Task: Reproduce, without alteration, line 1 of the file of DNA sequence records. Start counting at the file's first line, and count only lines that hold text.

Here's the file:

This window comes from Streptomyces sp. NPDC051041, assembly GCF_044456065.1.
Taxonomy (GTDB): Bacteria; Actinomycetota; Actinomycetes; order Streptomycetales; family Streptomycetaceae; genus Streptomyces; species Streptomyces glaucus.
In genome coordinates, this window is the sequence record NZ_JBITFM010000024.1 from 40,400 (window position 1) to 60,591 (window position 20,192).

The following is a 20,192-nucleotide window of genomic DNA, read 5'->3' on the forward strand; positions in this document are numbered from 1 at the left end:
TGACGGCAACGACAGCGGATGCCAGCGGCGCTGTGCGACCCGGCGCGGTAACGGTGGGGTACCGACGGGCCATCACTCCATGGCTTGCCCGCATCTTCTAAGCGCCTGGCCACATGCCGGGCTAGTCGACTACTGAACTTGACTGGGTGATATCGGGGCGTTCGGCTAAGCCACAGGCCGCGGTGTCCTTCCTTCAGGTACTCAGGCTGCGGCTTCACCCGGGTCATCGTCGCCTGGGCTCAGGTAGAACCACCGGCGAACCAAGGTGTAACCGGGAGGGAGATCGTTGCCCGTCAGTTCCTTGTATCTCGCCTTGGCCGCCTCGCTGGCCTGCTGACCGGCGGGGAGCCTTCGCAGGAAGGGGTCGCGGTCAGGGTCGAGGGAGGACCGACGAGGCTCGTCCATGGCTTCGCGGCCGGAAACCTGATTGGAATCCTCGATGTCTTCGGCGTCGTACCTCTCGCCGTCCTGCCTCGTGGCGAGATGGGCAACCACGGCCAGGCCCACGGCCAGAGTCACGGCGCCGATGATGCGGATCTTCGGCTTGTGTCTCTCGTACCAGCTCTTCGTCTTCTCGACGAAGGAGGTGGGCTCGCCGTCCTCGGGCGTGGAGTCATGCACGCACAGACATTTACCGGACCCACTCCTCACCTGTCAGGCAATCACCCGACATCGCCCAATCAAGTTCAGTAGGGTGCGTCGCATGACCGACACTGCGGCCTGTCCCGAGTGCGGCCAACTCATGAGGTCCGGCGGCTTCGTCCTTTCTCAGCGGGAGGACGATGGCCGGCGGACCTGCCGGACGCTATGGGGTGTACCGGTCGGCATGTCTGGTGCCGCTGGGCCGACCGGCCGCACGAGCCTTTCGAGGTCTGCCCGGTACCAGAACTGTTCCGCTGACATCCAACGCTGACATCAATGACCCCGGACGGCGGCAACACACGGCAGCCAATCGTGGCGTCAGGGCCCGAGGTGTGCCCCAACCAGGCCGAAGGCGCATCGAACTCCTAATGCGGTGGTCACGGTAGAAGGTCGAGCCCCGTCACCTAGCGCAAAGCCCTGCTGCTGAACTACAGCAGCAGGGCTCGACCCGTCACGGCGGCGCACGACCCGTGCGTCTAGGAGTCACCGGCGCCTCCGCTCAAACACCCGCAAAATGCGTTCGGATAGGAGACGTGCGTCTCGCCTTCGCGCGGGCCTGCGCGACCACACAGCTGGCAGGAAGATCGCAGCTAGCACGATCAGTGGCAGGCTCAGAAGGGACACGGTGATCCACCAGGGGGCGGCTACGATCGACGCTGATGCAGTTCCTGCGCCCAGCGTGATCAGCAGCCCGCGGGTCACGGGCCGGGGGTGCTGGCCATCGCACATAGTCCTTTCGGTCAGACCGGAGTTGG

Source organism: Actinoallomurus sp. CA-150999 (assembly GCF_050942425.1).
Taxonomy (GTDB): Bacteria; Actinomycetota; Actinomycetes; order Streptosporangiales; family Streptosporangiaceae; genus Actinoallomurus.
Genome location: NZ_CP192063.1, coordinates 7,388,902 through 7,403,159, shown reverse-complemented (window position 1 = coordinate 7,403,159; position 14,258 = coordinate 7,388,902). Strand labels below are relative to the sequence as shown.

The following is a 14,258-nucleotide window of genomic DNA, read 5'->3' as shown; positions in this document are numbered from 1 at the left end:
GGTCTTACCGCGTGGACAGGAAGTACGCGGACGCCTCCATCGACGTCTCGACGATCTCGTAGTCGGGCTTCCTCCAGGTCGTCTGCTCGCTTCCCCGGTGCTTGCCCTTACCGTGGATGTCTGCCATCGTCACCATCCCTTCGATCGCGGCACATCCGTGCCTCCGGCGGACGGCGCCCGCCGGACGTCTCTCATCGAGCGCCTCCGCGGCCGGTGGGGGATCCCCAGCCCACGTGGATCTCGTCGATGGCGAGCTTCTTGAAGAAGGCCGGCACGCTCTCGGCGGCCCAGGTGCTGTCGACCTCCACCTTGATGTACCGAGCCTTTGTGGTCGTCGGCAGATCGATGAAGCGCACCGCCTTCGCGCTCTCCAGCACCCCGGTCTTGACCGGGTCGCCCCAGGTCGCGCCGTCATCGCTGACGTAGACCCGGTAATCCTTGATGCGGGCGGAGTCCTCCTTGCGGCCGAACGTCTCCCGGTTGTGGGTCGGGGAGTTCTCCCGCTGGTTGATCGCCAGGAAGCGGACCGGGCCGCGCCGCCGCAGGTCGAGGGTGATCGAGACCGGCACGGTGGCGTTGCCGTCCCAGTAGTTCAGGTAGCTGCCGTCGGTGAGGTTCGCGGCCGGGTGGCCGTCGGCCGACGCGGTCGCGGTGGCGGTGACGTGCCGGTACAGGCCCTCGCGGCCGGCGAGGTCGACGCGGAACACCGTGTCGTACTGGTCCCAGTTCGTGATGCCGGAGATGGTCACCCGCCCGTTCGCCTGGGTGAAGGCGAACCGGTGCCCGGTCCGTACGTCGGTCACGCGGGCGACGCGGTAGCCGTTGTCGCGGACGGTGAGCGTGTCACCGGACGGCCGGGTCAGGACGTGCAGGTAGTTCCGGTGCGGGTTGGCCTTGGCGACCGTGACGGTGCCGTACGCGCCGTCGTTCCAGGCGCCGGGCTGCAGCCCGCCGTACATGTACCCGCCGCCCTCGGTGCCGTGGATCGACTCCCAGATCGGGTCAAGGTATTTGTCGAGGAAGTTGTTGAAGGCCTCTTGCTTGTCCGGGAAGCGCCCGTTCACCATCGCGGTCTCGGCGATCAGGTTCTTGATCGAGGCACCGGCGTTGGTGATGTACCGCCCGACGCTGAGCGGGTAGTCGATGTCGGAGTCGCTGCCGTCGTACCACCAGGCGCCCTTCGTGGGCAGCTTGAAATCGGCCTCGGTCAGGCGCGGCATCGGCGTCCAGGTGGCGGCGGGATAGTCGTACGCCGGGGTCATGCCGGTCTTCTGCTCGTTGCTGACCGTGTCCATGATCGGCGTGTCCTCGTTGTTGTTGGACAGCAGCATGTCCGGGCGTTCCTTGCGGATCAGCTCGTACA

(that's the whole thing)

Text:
This window comes from Streptomyces sp. NPDC051041, assembly GCF_044456065.1.